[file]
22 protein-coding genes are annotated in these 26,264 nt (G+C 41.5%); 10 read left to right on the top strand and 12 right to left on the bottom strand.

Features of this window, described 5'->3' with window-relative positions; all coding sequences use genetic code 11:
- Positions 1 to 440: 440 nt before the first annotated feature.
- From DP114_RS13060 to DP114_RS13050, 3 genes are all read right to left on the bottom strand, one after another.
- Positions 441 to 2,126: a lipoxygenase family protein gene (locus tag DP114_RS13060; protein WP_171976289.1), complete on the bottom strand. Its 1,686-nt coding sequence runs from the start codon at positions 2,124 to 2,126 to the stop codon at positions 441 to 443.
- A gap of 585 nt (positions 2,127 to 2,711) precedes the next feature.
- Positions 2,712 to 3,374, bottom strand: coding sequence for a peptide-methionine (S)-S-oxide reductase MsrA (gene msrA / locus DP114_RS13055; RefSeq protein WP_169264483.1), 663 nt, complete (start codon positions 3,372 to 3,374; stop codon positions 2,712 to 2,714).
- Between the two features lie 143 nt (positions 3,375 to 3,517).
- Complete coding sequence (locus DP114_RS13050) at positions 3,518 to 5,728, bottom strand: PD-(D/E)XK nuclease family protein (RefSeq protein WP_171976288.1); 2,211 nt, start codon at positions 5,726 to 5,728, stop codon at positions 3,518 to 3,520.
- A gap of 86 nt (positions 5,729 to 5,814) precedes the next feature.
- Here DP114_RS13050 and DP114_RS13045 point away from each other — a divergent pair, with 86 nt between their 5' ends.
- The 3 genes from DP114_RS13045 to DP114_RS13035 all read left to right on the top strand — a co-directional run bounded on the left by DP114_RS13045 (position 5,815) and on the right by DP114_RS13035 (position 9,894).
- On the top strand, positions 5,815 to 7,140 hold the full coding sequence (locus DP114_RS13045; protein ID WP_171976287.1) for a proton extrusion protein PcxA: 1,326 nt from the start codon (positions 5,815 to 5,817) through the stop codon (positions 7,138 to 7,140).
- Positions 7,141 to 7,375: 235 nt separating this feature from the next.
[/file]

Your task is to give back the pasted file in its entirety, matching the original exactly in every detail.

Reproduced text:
22 protein-coding genes are annotated in these 26,264 nt (G+C 41.5%); 10 read left to right on the top strand and 12 right to left on the bottom strand.

Features of this window, described 5'->3' with window-relative positions; all coding sequences use genetic code 11:
- Positions 1 to 440: 440 nt before the first annotated feature.
- From DP114_RS13060 to DP114_RS13050, 3 genes are all read right to left on the bottom strand, one after another.
- Positions 441 to 2,126: a lipoxygenase family protein gene (locus tag DP114_RS13060; protein WP_171976289.1), complete on the bottom strand. Its 1,686-nt coding sequence runs from the start codon at positions 2,124 to 2,126 to the stop codon at positions 441 to 443.
- A gap of 585 nt (positions 2,127 to 2,711) precedes the next feature.
- Positions 2,712 to 3,374, bottom strand: coding sequence for a peptide-methionine (S)-S-oxide reductase MsrA (gene msrA / locus DP114_RS13055; RefSeq protein WP_169264483.1), 663 nt, complete (start codon positions 3,372 to 3,374; stop codon positions 2,712 to 2,714).
- Between the two features lie 143 nt (positions 3,375 to 3,517).
- Complete coding sequence (locus DP114_RS13050) at positions 3,518 to 5,728, bottom strand: PD-(D/E)XK nuclease family protein (RefSeq protein WP_171976288.1); 2,211 nt, start codon at positions 5,726 to 5,728, stop codon at positions 3,518 to 3,520.
- A gap of 86 nt (positions 5,729 to 5,814) precedes the next feature.
- Here DP114_RS13050 and DP114_RS13045 point away from each other — a divergent pair, with 86 nt between their 5' ends.
- The 3 genes from DP114_RS13045 to DP114_RS13035 all read left to right on the top strand — a co-directional run bounded on the left by DP114_RS13045 (position 5,815) and on the right by DP114_RS13035 (position 9,894).
- On the top strand, positions 5,815 to 7,140 hold the full coding sequence (locus DP114_RS13045; protein ID WP_171976287.1) for a proton extrusion protein PcxA: 1,326 nt from the start codon (positions 5,815 to 5,817) through the stop codon (positions 7,138 to 7,140).
- Positions 7,141 to 7,375: 235 nt separating this feature from the next.